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August 7, 2006 | by  | in Film |
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A Scanner Darkly

Director Richard Linklater expressed his obsession with Sci-Fi writer Philip K. Dick in the final scene of his first foray into animated film, Waking Life. So it seems fitting that Linklater has become the next director (after Ridley Scott, Steven Spielberg and Paul Verhoeven) to bring a Dick novel to the screen. Reinforcing the connection with Waking Life, Linklater uses the same animation technique, known as rotoscoping, to turn the live action footage of Scanner into something that resembles a graphic novel. The features of Keanu Reeves, Robert Downey Jr., Winona Ryder and Woody Harrelson, who make up the cast, are instantly recognisable, and help you get over the original look of the film, allowing the story to take over.

Set in Orange County, California, “7 years from now,” the science-fiction elements of the novel might have been over-emphasised by a lesser director. Linklater wisely decides to keep his film grounded in a world that is all too familiar through the use of a dull, lifelike colour palette. The beaten up Japanese imports that the characters drive around in, and the crappy, run down houses they inhabit help as well. America has lost the war on drugs, surveillance cameras are everywhere. 20% of the population are now addicted to the ubiquitous new drug, Substance D.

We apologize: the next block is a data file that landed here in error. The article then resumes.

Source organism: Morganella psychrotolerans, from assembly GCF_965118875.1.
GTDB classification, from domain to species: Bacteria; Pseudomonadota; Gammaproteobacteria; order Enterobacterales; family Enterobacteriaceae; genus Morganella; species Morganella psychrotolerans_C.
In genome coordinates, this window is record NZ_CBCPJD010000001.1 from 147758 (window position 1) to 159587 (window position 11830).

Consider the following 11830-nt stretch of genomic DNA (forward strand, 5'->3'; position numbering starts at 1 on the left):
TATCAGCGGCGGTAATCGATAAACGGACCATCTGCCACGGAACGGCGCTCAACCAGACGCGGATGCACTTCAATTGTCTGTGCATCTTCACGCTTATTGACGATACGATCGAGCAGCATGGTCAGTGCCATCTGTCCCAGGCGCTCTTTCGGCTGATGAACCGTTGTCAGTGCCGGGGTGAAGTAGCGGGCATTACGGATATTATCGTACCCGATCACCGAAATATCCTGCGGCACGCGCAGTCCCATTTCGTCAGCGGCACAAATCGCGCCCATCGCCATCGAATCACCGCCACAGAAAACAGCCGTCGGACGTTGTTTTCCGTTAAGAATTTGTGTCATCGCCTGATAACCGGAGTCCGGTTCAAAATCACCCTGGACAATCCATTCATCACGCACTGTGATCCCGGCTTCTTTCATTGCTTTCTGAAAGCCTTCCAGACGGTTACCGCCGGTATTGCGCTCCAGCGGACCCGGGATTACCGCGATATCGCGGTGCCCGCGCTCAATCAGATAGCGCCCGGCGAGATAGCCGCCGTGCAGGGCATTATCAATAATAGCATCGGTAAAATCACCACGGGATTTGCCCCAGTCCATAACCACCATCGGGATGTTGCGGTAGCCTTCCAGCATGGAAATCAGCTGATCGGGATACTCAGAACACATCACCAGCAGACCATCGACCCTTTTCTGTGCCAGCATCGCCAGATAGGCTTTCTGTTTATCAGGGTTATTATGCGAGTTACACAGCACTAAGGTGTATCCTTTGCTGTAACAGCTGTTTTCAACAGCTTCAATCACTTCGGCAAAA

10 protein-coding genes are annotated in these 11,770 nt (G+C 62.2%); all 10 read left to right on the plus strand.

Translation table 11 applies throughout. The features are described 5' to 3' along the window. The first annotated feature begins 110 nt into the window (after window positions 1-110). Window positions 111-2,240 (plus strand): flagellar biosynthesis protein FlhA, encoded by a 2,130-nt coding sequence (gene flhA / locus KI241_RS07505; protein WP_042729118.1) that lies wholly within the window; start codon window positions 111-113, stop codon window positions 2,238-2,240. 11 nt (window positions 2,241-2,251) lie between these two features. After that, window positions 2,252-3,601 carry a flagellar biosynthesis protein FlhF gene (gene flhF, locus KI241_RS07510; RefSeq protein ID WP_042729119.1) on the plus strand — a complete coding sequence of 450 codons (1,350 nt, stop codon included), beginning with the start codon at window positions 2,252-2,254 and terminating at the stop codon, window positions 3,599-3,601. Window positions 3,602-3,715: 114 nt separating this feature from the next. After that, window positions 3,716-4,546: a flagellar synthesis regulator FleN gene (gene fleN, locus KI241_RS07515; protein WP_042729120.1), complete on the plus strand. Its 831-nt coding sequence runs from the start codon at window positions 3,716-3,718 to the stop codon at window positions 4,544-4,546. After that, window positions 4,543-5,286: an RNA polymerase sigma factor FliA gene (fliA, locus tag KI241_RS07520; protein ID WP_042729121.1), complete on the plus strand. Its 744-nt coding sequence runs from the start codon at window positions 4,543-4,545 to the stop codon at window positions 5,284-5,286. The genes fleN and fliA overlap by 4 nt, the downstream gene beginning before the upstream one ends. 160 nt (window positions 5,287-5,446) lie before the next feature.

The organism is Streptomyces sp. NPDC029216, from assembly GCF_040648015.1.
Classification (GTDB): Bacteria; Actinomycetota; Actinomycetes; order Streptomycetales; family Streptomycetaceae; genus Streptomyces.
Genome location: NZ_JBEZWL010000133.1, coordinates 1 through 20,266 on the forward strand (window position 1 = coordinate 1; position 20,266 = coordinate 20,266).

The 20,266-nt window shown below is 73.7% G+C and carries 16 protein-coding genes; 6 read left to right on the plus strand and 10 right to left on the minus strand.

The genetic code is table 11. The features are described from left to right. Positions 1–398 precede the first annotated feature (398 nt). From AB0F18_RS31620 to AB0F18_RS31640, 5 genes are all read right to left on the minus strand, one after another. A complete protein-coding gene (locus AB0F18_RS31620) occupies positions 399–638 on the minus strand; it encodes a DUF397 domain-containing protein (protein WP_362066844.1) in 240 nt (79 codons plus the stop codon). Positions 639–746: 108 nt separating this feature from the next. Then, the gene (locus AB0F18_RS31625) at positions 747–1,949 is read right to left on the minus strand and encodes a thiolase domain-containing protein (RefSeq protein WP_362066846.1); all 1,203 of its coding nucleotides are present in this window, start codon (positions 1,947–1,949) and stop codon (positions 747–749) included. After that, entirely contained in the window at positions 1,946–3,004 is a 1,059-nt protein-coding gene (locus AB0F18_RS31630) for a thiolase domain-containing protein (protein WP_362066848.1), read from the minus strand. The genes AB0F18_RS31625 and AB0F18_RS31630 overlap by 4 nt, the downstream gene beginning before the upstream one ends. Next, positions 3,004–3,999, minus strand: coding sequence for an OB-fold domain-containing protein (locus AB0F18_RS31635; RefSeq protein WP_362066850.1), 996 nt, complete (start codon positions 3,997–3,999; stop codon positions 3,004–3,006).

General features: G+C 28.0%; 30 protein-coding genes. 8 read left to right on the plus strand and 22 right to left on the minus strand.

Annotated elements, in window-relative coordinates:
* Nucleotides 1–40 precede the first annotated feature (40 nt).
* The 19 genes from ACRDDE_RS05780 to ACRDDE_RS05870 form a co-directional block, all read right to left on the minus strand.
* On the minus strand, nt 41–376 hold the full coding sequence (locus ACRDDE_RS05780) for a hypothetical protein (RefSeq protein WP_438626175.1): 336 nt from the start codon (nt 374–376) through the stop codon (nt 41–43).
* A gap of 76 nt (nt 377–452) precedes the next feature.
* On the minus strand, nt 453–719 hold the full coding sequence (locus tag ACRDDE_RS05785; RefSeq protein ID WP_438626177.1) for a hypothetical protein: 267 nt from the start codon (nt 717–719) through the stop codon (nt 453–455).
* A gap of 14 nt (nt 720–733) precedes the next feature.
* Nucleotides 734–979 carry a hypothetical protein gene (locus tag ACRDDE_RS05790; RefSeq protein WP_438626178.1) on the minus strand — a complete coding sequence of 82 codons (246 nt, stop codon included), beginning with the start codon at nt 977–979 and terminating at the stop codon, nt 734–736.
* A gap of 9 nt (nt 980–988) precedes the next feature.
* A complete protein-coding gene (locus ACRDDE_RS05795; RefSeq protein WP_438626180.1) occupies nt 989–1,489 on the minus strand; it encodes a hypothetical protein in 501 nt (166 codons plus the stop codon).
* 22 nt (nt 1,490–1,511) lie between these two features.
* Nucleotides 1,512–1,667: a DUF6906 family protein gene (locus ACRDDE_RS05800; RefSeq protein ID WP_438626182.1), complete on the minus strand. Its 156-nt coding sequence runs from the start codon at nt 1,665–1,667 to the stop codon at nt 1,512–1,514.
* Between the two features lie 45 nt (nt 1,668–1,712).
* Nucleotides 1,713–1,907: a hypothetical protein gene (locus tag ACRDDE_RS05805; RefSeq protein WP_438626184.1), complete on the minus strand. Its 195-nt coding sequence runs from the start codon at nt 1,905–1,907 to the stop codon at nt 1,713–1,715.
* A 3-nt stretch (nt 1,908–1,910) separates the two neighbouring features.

The story itself is complex. Fred (Reeves) is an undercover Narcotics agent, who reports to his superiors in a “scramble suit”, that blurs his physical identity into a set of constantly morphing images of random people. As such, his real-life identity as Bob Arctor, a burnt out drug addict, is hidden from Hank, the officer who he reports to. Things get really confused when Fred is instructed to investigate Bob Arctor, and his house gets wired up with the holographic scanners alluded to in the film’s title.

All up, this is perhaps the most faithful, straight-up adaptation of a Dick novel, and Linklater deserves kudos for his careful attention to detail. He has boiled the essence of the story down to its very core, taken the dialogue directly from the book and avoided the trap of creating a big action Sci-Fi thriller. A Scanner Darkly ends up being something far more enigmatic, this is a Blade Runner, not a Minority Report. Certainly, it is Linklater’s best film to date, and it firmly reminds that he is one of the most important and innovative filmmakers around.

DIRECTED BY RICHARD LINKLATER
New Zealand Film Festival

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